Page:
Felix IV (III), Pope, St.
FELIX IV (III), POPE, ST.
Pontificate: July 12, 526 to Sept. 20 or 22, 530. The harshly treated john i was succeeded as pope by the Roman priest Felix, who was imposed upon the Romans by the Arian Gothic King Theodoric. Shortly after the new pope's consecration, the king died and was succeeded by his grandson Athalaric, whose mother, Queen Amalasuntha, acted as regent during her son's minority. Since the queen was well disposed toward Catholics and Byzantium, the late king's policy of persecution was abandoned, and the Church once again enjoyed good relations with the Arian rulers of Italy. When the Roman clergy complained that the civil authorities had usurped their privileges, a royal edict confirmed the custom requiring that civil or criminal charges brought against the clergy be heard by the pope or by a court appointed by him. He appointed more than fifty priests in fifty months, apparently hoping to populate the Roman clergy with men sympathetic to his views.
Felix sent St. caesarius of arles, at the latter's request, a series of chapters (capitula ) culled from the Bible and the writings of the Fathers, particularly St. Augustine, defining the teaching of the Church on the subject of grace and free will. These canons, adopted by the Second Council of orange (529) and subsequently approved by Pope boniface ii, acquired great dogmatic authority in the Church, and effectively put an end to the controversy over grace, and enshrined Augustine's views.
The adaptation for Christian worship of various buildings of the Roman Forum began under Felix. He received permission from Queen Amalasuntha to convert the Templum Sacrae Urbis and the adjoining small round temple, the so–called "Heroon Romuli," on the Via Sacra into the nave and atrium, respectively, of a church dedicated to the martyrs SS. cosmas and damian, who were associated with healing. Afraid that disorders might break out among factions in the Roman Church after his death, Felix resorted to the unusual procedure of designating his own successor by handing his pallium to the archdeacon Boniface. Word of the pope's choice was then sent to the court at Ravenna, but the Roman senate forbade any discussion of a successor to a living pope. Felix was buried in the portico of St. Peter's. A mosaic portrait in the apse of SS. Cosmas and Damian is the first contemporary papal likeness to have survived, but it has been so much altered by later hands that it does not have much historical value.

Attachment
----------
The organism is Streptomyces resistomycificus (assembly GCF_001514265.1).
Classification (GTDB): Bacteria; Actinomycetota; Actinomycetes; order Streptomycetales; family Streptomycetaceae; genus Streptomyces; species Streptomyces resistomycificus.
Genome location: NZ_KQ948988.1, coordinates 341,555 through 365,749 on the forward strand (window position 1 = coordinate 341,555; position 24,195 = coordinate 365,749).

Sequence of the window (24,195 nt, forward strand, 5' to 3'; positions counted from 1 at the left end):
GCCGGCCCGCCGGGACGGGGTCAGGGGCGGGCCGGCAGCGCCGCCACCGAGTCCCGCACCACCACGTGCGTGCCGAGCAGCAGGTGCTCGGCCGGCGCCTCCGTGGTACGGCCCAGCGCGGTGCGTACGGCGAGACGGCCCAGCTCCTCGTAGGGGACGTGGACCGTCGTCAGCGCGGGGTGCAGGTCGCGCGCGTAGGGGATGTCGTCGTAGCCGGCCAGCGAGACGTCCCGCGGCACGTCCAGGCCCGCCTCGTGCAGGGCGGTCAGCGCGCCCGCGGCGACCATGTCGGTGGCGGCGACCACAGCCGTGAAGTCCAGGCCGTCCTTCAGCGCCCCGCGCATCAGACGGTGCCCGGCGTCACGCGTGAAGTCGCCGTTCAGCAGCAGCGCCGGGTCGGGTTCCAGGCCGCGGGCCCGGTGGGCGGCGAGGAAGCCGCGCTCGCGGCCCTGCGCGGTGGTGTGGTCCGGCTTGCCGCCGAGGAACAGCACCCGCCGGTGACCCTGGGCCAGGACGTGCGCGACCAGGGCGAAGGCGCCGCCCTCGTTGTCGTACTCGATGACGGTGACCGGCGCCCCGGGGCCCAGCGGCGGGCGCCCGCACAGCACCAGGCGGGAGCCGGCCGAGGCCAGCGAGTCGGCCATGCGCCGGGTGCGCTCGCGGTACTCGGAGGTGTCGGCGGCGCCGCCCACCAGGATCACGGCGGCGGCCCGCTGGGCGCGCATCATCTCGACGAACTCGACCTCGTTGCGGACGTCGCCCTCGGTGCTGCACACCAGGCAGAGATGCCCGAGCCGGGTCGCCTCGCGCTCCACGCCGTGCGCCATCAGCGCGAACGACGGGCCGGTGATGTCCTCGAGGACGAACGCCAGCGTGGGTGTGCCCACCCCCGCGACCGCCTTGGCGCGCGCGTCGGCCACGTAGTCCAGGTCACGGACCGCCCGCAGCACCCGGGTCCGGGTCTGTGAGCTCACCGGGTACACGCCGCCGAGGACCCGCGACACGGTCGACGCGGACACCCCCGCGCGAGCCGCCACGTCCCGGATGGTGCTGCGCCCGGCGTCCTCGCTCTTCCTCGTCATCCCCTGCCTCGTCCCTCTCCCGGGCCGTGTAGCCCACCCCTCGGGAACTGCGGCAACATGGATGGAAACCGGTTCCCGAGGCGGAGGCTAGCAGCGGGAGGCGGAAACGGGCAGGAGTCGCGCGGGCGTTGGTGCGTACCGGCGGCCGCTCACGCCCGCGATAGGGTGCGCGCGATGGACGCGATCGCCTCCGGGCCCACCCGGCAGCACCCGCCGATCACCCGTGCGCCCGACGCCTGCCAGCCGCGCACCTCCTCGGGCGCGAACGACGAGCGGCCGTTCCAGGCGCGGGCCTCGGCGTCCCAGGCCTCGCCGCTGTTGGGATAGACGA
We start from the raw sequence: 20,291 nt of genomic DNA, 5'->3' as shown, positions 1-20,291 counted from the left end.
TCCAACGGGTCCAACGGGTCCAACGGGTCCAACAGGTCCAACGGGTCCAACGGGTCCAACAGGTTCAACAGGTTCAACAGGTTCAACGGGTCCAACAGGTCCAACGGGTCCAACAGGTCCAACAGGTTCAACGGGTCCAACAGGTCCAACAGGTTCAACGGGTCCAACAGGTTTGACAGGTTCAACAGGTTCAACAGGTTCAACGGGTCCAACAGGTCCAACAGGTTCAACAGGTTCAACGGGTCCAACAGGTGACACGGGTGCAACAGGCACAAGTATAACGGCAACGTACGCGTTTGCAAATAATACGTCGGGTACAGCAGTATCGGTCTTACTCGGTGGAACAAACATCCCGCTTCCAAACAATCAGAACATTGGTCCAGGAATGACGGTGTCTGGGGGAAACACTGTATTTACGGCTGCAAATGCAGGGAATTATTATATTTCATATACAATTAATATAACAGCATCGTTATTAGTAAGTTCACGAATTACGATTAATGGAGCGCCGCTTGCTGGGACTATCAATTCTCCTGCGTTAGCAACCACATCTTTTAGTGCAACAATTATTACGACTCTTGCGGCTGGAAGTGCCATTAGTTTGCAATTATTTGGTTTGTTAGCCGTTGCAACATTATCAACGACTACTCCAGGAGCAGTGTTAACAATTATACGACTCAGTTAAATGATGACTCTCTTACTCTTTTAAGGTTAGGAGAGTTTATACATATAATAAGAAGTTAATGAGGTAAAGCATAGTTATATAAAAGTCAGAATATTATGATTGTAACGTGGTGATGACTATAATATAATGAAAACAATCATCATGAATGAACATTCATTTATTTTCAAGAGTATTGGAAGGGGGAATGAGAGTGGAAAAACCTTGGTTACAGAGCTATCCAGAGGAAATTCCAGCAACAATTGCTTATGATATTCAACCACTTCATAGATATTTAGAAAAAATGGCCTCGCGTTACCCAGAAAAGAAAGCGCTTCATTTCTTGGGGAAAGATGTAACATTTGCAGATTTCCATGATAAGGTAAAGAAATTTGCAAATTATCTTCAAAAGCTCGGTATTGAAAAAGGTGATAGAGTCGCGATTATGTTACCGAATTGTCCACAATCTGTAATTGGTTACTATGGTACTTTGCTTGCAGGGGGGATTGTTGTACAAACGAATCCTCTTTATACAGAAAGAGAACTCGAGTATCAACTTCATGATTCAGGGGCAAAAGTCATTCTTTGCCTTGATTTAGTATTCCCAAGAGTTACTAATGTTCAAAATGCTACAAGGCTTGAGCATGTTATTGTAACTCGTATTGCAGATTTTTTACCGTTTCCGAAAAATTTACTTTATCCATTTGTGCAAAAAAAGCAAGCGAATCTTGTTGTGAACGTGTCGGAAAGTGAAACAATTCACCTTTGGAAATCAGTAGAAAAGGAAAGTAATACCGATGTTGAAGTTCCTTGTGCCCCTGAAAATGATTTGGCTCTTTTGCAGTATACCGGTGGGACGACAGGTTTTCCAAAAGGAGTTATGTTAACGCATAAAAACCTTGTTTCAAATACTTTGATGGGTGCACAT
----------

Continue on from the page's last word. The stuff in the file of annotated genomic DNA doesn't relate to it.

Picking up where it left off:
Feast: Jan. 30.
Bibliography: Clavis Patrum latinorum, ed. e. dekkers (2d ed. Streenbrugge 1961) 1686–90. Patrologia latina, ed. j. p. migne, 217 v., indexes 4 v. (Paris 1878–90) 65:11–23. Liber pontificalis, ed. l. duchesne, v. 1–2 (Paris 1886–92), v. 3 (Paris 1958) 1:279–280; 3:91. h. leclercq, Dictionnaire d'archéologie chrétienne et de liturgie (Paris 1907–53) 13.1:1216. g. schwaiger, Lexikon für Theologie und Kirche (2d, new ed. Freiburg 1957–65) 4:68–69. r. u. montini, Le tombe dei papi (Rome 1957). g. b. ladner, Die Papstbildnisse (Vatican City 1941–). e. ferguson, ed., Encyclopedia of Early Christianity (New York 1997) 1:426. h. jedin, History of the Church (New York, 1980) 2:626. j.n.d. kelly, Oxford Dictionary of Popes (New York 1986) 55–56. j. richards, Popes and Papacy the Early Middle Ages (London 1979) 120–125.